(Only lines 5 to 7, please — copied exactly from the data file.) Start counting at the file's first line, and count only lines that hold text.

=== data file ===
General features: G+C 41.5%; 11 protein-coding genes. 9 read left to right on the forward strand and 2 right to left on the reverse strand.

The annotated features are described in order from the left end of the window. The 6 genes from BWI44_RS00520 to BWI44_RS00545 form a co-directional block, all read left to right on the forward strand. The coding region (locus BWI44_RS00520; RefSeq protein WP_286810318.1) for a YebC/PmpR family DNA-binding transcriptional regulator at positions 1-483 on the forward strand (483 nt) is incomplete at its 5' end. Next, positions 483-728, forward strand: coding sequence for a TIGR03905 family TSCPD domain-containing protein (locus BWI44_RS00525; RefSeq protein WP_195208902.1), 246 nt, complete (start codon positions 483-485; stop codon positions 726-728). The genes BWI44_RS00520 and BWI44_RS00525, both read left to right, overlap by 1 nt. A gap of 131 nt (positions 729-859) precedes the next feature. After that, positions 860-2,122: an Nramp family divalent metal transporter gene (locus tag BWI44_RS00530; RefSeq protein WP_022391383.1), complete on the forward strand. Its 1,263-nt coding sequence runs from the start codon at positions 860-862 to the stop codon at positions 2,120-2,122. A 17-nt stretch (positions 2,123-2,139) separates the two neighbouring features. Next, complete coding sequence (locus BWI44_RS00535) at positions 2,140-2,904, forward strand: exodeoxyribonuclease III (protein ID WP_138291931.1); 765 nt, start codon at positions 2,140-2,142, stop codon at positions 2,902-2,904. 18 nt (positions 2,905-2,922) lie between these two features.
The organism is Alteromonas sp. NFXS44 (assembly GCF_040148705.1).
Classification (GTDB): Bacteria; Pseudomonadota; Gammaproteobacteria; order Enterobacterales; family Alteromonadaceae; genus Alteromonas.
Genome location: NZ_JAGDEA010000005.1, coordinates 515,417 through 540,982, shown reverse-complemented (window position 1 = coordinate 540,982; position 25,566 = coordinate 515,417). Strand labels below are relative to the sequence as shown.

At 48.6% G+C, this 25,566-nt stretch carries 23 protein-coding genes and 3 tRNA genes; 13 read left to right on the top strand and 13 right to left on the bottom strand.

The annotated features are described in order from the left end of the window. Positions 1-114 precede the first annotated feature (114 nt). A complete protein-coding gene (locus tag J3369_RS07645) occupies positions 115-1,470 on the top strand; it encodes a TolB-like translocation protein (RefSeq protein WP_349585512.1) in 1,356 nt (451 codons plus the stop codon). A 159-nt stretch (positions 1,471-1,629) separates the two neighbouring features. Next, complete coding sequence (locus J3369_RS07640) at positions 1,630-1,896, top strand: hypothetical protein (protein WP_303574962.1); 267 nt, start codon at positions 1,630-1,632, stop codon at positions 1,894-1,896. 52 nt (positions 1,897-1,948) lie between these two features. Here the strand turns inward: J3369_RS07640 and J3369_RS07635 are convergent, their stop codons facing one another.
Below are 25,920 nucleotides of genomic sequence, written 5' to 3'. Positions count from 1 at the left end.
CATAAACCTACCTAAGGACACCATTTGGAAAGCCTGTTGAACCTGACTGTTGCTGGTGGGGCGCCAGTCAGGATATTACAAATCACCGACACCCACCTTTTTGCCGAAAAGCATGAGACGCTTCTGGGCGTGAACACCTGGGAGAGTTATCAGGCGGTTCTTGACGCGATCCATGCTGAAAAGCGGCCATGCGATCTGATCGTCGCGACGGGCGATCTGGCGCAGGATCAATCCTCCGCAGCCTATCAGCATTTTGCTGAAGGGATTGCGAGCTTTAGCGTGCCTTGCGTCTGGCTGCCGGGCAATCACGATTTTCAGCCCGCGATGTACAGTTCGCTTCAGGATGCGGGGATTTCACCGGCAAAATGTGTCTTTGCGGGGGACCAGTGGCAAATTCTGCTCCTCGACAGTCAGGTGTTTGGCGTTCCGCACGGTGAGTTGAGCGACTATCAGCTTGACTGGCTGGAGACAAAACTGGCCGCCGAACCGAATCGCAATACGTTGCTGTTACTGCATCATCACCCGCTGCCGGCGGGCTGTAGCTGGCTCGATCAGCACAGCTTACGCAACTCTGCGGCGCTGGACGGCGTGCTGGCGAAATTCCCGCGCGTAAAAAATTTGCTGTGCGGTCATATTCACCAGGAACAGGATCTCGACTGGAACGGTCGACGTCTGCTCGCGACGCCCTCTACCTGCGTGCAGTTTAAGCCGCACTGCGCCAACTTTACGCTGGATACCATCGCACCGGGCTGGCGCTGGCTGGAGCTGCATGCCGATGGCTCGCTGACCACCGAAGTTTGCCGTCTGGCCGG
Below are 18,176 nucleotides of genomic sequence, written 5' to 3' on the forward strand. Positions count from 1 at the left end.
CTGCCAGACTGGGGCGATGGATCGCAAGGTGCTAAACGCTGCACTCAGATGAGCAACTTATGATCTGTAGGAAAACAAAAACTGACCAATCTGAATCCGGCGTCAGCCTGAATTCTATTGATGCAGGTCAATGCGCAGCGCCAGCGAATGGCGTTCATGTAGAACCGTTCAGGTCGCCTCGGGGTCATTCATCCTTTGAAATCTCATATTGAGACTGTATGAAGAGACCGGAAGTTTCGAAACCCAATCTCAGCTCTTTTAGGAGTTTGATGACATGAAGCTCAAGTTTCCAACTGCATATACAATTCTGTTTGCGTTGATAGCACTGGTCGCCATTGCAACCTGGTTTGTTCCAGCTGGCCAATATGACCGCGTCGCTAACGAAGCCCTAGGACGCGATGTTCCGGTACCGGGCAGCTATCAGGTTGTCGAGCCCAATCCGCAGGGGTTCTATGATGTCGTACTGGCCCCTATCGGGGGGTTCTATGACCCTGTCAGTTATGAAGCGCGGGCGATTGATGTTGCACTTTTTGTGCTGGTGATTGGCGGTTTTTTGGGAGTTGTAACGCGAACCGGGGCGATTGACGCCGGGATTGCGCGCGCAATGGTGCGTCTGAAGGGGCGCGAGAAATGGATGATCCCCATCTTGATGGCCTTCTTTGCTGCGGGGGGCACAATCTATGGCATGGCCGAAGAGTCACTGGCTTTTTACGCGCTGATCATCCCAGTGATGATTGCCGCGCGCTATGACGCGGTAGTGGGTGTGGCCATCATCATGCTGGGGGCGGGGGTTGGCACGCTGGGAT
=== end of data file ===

Genome location: NZ_JAGDEA010000005.1, coordinates 515,417 through 540,982, shown reverse-complemented (window position 1 = coordinate 540,982; position 25,566 = coordinate 515,417). Strand labels below are relative to the sequence as shown.

At 48.6% G+C, this 25,566-nt stretch carries 23 protein-coding genes and 3 tRNA genes; 13 read left to right on the top strand and 13 right to left on the bottom strand.

The annotated features are described in order from the left end of the window. Positions 1-114 precede the first annotated feature (114 nt). A complete protein-coding gene (locus tag J3369_RS07645) occupies positions 115-1,470 on the top strand; it encodes a TolB-like translocation protein (RefSeq protein WP_349585512.1) in 1,356 nt (451 codons plus the stop codon). A 159-nt stretch (positions 1,471-1,629) separates the two neighbouring features. Next, complete coding sequence (locus J3369_RS07640) at positions 1,630-1,896, top strand: hypothetical protein (protein WP_303574962.1); 267 nt, start codon at positions 1,630-1,632, stop codon at positions 1,894-1,896. 52 nt (positions 1,897-1,948) lie between these two features. Here the strand turns inward: J3369_RS07640 and J3369_RS07635 are convergent, their stop codons facing one another.